Aung San Suu Kyi, leader of Myanmar’s governing “The National League for Democracy” (NLD) party has been detained by the military amid tensions between Myanmar Armed Forces and the nation’s Civilian Government.
After soldiers were seen on the ground in the capital Naypyitaw and the country’s largest city Yangon, the military announced their detention of senior government officials on state owned television and their appointment of commander-in-chief senior general Min Aung Hlaing as de facto head of state. They also declared a state of emergency and communication services have been disrupted during the ongoing situation. No major violence has been reported as of yet.
This has came amid high tensions ever since Myanmar’s last elections back in November in which the Armed Forces accused the result of being fraudulent and they have warned about taking action against the NLD-led government over this for weeks. The army are claiming to be acting within the law and the constitution. These accusations came about after the NLD won in a landslide victory in the winter election last year by 83% of the available seats.
A Nobel prize winner, Aung San Suu Kyi has been highly praised by the international community since she was put under numerous house arrests for agitating against both the Ne Win dictatorship and the military junta following form him that ruled the country for decades. Daughter of national hero and founding father of the Burmese Communist Party Bogyote Aung San, she has instead chosen to follow the examples of post-soviet nations as a model for Myanmar’s political development and has condemned socialism and communism as forms of “autocracy”.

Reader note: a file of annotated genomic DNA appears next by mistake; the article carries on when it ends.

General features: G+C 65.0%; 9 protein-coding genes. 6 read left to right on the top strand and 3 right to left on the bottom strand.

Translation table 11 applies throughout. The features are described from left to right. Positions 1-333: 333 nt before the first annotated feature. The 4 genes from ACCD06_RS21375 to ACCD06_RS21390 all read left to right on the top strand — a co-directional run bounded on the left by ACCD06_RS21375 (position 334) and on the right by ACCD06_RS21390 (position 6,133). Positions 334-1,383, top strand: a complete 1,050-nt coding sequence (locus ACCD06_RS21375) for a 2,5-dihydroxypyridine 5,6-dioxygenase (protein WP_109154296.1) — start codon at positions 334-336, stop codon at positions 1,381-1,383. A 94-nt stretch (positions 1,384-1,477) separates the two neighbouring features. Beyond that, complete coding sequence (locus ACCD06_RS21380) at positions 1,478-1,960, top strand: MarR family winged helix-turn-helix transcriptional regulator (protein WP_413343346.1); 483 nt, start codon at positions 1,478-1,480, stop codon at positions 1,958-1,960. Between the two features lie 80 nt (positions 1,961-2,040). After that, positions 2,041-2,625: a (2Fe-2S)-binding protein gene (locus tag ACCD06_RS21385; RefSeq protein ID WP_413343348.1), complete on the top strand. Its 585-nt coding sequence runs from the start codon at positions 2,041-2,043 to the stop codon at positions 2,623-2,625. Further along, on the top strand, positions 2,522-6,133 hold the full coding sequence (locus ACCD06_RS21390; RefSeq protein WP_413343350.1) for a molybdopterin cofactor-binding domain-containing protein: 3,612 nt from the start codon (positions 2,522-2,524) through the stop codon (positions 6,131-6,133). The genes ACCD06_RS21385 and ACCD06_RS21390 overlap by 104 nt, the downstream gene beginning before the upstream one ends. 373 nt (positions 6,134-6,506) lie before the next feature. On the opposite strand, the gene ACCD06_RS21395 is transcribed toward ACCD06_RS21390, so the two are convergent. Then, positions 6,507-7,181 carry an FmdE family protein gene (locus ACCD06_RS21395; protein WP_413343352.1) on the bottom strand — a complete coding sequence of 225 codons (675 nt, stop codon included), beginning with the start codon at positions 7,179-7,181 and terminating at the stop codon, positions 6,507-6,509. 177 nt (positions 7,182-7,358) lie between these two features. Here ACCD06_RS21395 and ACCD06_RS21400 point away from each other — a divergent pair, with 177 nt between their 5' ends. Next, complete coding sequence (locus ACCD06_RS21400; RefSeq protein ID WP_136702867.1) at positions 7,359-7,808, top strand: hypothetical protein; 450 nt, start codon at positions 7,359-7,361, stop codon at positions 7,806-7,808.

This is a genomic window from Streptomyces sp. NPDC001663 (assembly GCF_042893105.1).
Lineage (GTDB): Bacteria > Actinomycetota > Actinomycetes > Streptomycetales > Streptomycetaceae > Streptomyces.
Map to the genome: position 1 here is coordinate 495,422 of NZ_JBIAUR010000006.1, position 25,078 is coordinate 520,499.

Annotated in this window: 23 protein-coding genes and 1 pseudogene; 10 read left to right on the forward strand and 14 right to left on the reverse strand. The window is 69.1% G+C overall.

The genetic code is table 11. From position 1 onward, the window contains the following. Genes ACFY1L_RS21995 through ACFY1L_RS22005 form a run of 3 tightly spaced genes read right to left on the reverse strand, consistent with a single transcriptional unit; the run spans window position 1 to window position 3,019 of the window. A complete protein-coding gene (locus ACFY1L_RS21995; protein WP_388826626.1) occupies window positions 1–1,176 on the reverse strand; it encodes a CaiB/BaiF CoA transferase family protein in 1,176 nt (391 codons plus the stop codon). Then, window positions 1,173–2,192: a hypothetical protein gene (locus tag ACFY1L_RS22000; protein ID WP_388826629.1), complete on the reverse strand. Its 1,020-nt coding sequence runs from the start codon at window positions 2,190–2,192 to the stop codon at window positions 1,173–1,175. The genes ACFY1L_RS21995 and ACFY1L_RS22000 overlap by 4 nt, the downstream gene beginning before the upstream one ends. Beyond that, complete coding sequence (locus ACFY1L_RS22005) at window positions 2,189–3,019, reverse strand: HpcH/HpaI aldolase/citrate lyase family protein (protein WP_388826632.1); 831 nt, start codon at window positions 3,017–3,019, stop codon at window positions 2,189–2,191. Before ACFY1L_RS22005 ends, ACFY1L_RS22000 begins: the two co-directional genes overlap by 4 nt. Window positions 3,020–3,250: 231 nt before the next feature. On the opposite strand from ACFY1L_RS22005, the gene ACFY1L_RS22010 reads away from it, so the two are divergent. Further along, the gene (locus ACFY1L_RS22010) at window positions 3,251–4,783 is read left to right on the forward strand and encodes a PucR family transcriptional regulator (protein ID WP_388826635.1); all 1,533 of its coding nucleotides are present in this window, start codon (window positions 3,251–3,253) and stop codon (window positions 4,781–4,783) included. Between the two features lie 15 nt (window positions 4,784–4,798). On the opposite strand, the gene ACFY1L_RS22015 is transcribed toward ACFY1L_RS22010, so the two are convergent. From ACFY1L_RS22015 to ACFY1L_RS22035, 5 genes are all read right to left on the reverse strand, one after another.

Under her leadership, she has been since broadly criticized for her tolerance and facilitation of the Rohingya crisis. Persecution of Muslims in Myanmar has been a prevalent issue throughout recent history and the recent crisis that began in 2017 had Suu Kyi’s administration turning a blind eye to the well documented cases of torture, sexual violence and mass-genocide against Rohingya community in Myanmar. Many Rohingya were forced to migrate to Bangladesh after their homes had also been destroyed with children and families reportedly killed in a campaign of terror by the Myanmar Armed Forces.
She has refused to condemn the atrocities on the basis that she does not recognize Rohingya people as citizens of Myanmar and aren’t eligible to constitutional rights. The situation has been described as a modern form of “apartheid” by international observers and as a case of ethnic cleansing trumped up by Buddhist nationalism and prejudice of Muslims orchestrated by both the government and the armed forces. This would see much of Suu Kyi’s former credibility as a champion of “democracy and human rights” revoked across the global sphere with most of her once loyal supporters dropping out as a reaction for her denial of the genocide against the Rohingya people and support for military actions at that time.
Raymond Christie, is a member of the YCL’s Glasgow branch